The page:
The conclusion is based not only upon a word-by-word study of the extensive trial record, the court's trial notes which include its contemporary appraisal of witnesses, the demeanor of witnesses who testified on the issues and the reasonable inferences to be drawn from established facts and all attendant circumstances, but also upon objective facts which persuasively establish that plaintiff acquiesced in and consented to the termination of the alleged agreement.
First, is the fact already referred to, the lack of immediate protest to the letter of July 16, 1965. Second, is the fact that for a year and a half thereafter plaintiff made no claim or inquiry, orally or in writing, as to any alleged interest in the Libyan venture. It was not until January 31, 1967, the day the public press carried news of a large oil discovery by the defendant in the Libyan concessions, that plaintiff first inquired of the defendant as to the status of the "concessions granted to Occidental through the intervention of Ferdinand Galic."
I reject the testimony of the Allens that on several occasions subsequent to the receipt by them of the termination letter, Hammer orally acknowledged that the claimed contract was still in effect. Their trial testimony, at points, is contradictory and, in several instances, is at variance with their pretrial depositions. In light of their attitude that they considered Hammer tricky and was trying to freeze them out, it is of significance that if in fact Hammer had acknowledged the continued existence of the alleged joint venture and plaintiff's 25% interest therein, they did not ask for a written confirmation of the acknowledgment or send one themselves or request a withdrawal of the termination letter.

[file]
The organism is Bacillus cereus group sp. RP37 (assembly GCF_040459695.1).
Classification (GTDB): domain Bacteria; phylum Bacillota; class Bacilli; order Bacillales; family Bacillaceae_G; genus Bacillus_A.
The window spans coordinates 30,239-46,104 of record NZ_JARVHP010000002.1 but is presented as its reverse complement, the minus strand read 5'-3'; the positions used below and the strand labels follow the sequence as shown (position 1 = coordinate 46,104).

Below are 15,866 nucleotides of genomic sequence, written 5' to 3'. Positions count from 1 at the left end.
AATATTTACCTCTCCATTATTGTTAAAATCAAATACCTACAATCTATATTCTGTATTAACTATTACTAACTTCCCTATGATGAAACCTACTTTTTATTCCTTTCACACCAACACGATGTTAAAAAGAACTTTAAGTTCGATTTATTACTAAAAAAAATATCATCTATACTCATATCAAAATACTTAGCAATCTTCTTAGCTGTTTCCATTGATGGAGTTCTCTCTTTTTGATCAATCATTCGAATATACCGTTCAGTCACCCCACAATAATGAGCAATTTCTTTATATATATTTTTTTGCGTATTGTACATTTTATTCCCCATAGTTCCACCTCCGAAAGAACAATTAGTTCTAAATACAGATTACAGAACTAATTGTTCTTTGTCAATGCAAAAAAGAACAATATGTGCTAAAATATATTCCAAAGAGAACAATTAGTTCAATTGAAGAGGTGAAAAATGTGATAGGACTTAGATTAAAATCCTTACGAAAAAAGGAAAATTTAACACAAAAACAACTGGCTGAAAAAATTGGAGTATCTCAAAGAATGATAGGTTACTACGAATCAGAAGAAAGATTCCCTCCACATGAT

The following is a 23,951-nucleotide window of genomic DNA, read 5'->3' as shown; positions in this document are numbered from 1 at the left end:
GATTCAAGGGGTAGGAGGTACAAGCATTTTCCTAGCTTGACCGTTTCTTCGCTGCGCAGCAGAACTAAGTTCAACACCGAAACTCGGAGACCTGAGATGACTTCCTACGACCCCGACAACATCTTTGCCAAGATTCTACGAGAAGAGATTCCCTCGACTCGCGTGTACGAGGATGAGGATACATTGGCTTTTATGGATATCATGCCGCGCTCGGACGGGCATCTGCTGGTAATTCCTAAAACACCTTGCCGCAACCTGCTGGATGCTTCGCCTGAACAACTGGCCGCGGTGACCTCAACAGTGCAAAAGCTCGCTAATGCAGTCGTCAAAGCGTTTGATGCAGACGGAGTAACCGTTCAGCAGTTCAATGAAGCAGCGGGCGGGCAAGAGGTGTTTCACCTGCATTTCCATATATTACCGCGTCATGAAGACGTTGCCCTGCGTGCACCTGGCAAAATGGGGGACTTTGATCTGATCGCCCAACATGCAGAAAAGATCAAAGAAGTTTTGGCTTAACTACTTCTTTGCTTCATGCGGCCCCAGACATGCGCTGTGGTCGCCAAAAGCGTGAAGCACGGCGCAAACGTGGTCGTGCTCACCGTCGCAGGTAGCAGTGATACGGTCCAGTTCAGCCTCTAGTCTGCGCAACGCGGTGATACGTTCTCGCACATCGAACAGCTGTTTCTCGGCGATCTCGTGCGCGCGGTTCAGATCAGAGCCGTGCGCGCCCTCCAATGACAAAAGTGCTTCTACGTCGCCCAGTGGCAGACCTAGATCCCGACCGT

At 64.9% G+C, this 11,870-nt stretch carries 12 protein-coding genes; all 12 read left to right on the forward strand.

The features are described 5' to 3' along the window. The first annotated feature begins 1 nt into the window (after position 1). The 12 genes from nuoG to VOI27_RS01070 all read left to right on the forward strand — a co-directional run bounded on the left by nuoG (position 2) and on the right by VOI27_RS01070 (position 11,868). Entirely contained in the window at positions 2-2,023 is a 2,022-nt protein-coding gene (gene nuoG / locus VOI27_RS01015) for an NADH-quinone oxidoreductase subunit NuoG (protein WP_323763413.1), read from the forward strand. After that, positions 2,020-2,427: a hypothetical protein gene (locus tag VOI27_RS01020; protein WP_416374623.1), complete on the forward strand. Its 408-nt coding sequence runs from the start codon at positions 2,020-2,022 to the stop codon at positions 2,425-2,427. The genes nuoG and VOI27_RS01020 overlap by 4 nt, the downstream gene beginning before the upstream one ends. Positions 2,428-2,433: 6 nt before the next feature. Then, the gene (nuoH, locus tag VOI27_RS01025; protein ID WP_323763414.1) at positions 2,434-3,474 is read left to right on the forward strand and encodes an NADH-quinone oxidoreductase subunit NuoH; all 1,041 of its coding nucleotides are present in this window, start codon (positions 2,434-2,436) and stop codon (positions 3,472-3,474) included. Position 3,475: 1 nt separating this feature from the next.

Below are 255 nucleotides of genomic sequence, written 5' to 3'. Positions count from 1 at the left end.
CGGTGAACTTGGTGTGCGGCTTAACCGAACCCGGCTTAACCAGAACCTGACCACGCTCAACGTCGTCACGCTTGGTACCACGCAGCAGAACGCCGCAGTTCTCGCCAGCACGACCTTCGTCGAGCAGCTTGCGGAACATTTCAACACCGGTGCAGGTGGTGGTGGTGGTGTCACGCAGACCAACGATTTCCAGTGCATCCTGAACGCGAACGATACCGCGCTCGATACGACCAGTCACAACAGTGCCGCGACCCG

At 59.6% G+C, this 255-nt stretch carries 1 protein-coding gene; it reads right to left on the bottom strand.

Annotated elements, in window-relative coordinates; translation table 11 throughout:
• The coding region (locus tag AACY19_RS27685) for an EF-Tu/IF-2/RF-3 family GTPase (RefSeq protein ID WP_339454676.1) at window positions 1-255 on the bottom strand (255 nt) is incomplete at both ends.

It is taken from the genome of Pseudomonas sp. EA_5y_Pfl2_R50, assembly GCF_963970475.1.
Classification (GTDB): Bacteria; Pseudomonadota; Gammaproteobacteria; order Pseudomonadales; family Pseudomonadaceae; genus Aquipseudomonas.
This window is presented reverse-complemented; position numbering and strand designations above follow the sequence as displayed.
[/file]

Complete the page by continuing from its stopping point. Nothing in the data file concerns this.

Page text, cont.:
Third, is a written disclaimer by the Allens of relationship with Occidental. Allen & Company Incorporated (the Company) had been organized by plaintiff in March 1964 to handle investment matters formerly carried on by it; Herbert Allen was Chairman of its Board of Directors and Charles Allen was also a director; they and their families owned a majority of the corporation's stock. Plaintiff was aware in the latter part of February and no later than early March 1966 that Occidental had been awarded the two concessions by the Libyan government. In May 1966 the Company was part of the underwriting group in a $61,186,300 convertible subordinated debenture issue of defendant. The Company filed an underwriter's questionnaire wherein it stated:
"Neither we or any of our directors, officers or partners have a material relationship with the company [Occidental]."
The disclaimer was signed by Herbert L. Stern as Vice President. Charles and Herbert Allen each denied knowledge of this disclaimer, but I find that each knew of it. The disavowal of knowledge borders on the frivolous in view of all the evidence of the relationship between the plaintiff, the two Allens and their corporate creation, Allen & Company Incorporated. Stern was under the direct supervision of the Allens, had been in the plaintiff's employ for twenty years prior to the formation of Allen & Company Incorporated, continued to serve plaintiff thereafter and had access to all files, plaintiff's as well as the Company's. Stern was not called as a witness by plaintiff nor was his deposition offered. The plaintiff argues that in any event the representation was not material. I hold it was.